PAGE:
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Preserving Paint at Self-Storage Facilities: Buildings, Doors and More

Paint is often one of the first considerations of maintenance plans. But did you know annual losses attributed to improper paint maintenance runs into the billions of dollar? Read on to learn how you can save, instead of lose, on your paint upkeep.

One of the most important aspects of paint maintenance is regularly inspecting the paint and taking care of any problems before they become worse. Semi-annual inspections are recommended to identify and solve issues as they occur.

Your paint inspection should include checking for weathered areas, chalking, cracks, loose paint, nail stains, dirt or mildew. Surfaces expand and contract as temperatures change from season to season, causing minor defects such as cracks in caulking or mortar. Keeping up with repairs keeps maintenance costs to a minimum.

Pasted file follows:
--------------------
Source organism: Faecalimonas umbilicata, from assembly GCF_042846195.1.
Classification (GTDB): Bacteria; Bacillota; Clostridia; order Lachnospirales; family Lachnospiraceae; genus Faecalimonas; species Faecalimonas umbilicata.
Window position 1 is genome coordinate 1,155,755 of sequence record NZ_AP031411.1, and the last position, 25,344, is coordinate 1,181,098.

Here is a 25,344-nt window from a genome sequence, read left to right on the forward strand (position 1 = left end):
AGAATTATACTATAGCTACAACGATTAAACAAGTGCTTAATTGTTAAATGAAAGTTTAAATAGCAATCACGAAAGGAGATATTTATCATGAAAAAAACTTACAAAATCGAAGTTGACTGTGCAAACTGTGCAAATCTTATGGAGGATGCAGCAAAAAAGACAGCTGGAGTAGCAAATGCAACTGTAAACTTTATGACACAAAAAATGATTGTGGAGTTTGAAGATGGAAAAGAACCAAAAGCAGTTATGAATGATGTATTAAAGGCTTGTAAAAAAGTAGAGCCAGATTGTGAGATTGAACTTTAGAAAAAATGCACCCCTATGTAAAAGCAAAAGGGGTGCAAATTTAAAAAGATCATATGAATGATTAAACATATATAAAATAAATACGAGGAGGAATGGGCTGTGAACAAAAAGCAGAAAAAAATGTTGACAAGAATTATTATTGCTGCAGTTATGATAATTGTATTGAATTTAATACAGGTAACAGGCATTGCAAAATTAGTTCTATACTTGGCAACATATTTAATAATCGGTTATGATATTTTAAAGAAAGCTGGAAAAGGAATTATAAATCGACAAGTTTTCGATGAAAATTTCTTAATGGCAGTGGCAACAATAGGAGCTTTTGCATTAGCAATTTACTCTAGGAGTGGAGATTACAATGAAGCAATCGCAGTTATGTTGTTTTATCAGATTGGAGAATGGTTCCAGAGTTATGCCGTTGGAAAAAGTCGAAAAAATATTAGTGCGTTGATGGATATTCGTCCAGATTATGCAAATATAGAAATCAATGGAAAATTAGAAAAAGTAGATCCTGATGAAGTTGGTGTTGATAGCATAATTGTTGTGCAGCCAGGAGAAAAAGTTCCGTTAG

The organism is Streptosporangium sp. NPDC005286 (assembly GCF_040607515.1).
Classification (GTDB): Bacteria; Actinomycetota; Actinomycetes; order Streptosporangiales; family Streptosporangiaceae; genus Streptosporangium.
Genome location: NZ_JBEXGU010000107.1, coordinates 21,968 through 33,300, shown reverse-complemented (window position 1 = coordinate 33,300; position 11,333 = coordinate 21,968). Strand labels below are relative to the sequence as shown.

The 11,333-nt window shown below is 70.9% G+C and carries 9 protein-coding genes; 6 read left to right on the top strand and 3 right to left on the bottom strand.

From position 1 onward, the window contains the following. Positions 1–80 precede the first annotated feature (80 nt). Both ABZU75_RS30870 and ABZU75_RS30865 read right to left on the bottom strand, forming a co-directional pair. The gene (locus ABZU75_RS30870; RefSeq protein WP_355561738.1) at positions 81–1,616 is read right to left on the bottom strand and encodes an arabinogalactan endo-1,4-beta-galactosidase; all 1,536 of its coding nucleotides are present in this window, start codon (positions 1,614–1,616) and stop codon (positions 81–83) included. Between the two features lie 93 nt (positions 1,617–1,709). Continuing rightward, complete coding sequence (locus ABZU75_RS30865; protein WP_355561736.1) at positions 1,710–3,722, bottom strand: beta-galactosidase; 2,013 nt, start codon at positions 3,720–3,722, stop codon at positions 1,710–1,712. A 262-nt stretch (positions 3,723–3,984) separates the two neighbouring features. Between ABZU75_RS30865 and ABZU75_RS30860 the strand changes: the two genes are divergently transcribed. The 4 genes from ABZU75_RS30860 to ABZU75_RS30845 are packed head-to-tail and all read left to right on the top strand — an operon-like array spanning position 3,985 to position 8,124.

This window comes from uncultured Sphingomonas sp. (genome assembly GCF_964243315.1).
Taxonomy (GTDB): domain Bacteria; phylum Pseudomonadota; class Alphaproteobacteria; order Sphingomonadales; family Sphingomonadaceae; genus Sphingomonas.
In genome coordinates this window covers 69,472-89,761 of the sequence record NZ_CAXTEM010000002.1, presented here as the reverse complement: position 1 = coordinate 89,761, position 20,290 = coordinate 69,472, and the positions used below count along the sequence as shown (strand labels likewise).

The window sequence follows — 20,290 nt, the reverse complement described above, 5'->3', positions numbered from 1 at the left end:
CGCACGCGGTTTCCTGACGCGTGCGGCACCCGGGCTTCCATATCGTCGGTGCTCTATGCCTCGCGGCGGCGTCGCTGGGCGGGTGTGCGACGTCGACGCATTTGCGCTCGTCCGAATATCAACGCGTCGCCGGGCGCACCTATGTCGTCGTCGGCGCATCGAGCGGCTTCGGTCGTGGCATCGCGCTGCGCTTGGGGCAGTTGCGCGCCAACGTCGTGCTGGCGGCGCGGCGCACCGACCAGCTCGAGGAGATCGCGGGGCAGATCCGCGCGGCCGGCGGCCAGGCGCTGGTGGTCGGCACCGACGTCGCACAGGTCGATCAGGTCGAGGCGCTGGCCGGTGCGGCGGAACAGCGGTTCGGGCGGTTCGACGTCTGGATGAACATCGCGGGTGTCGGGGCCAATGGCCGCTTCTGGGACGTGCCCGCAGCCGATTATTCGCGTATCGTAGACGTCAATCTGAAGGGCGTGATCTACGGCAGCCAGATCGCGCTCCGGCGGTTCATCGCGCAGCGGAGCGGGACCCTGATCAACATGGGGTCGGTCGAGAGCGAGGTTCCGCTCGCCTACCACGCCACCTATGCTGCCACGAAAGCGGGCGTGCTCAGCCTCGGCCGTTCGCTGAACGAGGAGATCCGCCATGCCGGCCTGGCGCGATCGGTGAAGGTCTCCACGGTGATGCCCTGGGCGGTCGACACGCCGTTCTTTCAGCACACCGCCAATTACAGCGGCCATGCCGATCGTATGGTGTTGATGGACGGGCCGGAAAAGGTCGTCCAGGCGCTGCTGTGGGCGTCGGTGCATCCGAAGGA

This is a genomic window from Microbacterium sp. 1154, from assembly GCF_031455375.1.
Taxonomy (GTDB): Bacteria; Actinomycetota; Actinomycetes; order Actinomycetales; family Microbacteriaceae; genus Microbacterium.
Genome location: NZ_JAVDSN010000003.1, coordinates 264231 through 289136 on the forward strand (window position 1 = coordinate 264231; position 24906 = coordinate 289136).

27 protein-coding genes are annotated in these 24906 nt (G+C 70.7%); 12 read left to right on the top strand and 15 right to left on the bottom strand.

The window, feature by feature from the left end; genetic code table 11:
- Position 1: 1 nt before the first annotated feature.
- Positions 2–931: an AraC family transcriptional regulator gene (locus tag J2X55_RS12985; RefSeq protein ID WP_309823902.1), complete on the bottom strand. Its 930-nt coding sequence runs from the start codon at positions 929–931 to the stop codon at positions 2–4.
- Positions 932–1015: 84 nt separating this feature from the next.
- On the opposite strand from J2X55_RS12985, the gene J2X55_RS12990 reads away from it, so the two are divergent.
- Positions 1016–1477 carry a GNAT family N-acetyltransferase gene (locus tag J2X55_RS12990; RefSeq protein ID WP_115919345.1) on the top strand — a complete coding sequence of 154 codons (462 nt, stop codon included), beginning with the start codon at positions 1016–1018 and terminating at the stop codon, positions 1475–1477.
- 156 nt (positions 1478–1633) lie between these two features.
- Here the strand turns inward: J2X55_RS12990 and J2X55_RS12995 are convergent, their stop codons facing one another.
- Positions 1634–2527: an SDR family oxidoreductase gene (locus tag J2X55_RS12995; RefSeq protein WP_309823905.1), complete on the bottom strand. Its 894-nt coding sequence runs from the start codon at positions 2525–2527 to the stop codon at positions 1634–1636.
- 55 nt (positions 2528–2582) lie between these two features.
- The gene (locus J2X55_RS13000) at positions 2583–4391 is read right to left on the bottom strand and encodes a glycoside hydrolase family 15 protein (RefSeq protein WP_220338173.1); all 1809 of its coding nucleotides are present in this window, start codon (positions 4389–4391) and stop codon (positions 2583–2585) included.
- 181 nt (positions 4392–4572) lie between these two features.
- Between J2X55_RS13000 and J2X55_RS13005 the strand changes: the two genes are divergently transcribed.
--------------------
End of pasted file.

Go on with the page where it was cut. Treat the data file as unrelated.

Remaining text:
As a general rule, you should recoat or repaint when the previous application is just beginning to show signs of deterioration, before it loses its ability to protect the building. The original, baked-on paint can last eight to 10 years on metal before it needs refinishing, but paint on wood, stucco or block may need to be repainted after three to five years.

Exterior Paint Maintenance

A self-storage door with restored paint (right).

For metal doors or buildings, check the paint finish by wetting a small area with a wet cloth or sponge to see if the color changes. If it does, the protective finish is gone. A quality, clear protective coating can be applied to protect the paint before it chalks and oxidizes. Once the paint loses its protective finish, chalking will accelerate. Customers won’t appreciate the mess on their clothes; business customers will likely be upset because white chalk on navy suit is not pretty.